NEW YORK (
(FB - Get Report)
hosted its big press event at the company's headquarters in Menlo Park, Calif., on Tuesday, unveiling what it calls Graph Search.
CEO Mark Zuckerberg said Graph Search is a new way to search the billion people and more than 240 billion photos on Facebook, as well as the social network's more than a trillion connections.
Clearly, though, it's early days for the technology, which is available only to a small number of people who use Facebook in U.S. English. Users can get Graph Search by signing up for a waitlist.
Zuckerberg was unable to say when Facebook might monetize the technology. Instead, the youthful Facebook supremo promised vaguely that "this could be a business over time."
Investors were underwhelmed by the news. Facebook's shares ended Tuesday's session down 2.7% at $30.10.
During his presentation, Zuckerberg emphasized that Graph Search is different from Web search, highlighting both the technology's scale and its constantly changing nature.
While Web search, say, takes a set of keywords and provides the best possible results that match them, Graph Search can combine phrases to search people, places, photos and other content that's been shared on the social network. Another difference is that every piece of content on Facebook has its own audience, and most content isn't public, according to Facebook.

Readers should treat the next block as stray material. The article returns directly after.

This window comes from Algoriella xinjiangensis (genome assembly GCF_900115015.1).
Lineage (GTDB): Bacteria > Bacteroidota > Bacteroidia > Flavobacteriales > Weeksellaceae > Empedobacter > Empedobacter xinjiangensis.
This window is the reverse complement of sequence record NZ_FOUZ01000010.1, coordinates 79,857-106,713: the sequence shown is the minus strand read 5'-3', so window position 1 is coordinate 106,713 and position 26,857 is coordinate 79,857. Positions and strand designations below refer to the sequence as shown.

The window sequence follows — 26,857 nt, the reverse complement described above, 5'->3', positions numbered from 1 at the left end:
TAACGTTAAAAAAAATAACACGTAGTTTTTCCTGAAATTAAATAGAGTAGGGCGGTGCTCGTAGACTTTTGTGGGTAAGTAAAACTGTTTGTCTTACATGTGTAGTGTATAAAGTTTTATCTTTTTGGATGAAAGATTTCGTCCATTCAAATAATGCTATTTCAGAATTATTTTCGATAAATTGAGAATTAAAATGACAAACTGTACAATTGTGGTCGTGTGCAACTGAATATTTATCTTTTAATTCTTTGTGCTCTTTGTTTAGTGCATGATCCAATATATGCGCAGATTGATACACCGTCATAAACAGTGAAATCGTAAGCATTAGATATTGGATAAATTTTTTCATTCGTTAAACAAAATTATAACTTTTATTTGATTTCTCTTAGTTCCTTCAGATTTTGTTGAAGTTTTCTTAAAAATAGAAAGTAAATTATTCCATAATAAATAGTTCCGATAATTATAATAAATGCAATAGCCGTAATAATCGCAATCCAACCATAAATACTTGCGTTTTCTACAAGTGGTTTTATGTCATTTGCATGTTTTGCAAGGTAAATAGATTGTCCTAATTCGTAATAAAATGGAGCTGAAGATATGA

"We've built Graph Search from the start with privacy in mind, and it respects the privacy and audience of each piece of content on Facebook," wrote Tom Stocky, Facebook's director of product management, in a
on Tuesday. "It makes finding new things much easier, but you can only see what you could already view elsewhere on Facebook."
The invitation sent out by Facebook last week summoned journalists to "come and see what we're building," prompting intense
. Rumors swirled about possible search engine news, a streaming video deal with
(NFLX - Get Report)
, or a phone announcement. Neither the Netflix deal nor a smartphone, however, materialized on Tuesday.
-- Written by Chris Ciaccia in Menlo Park and James Rogers in New York.
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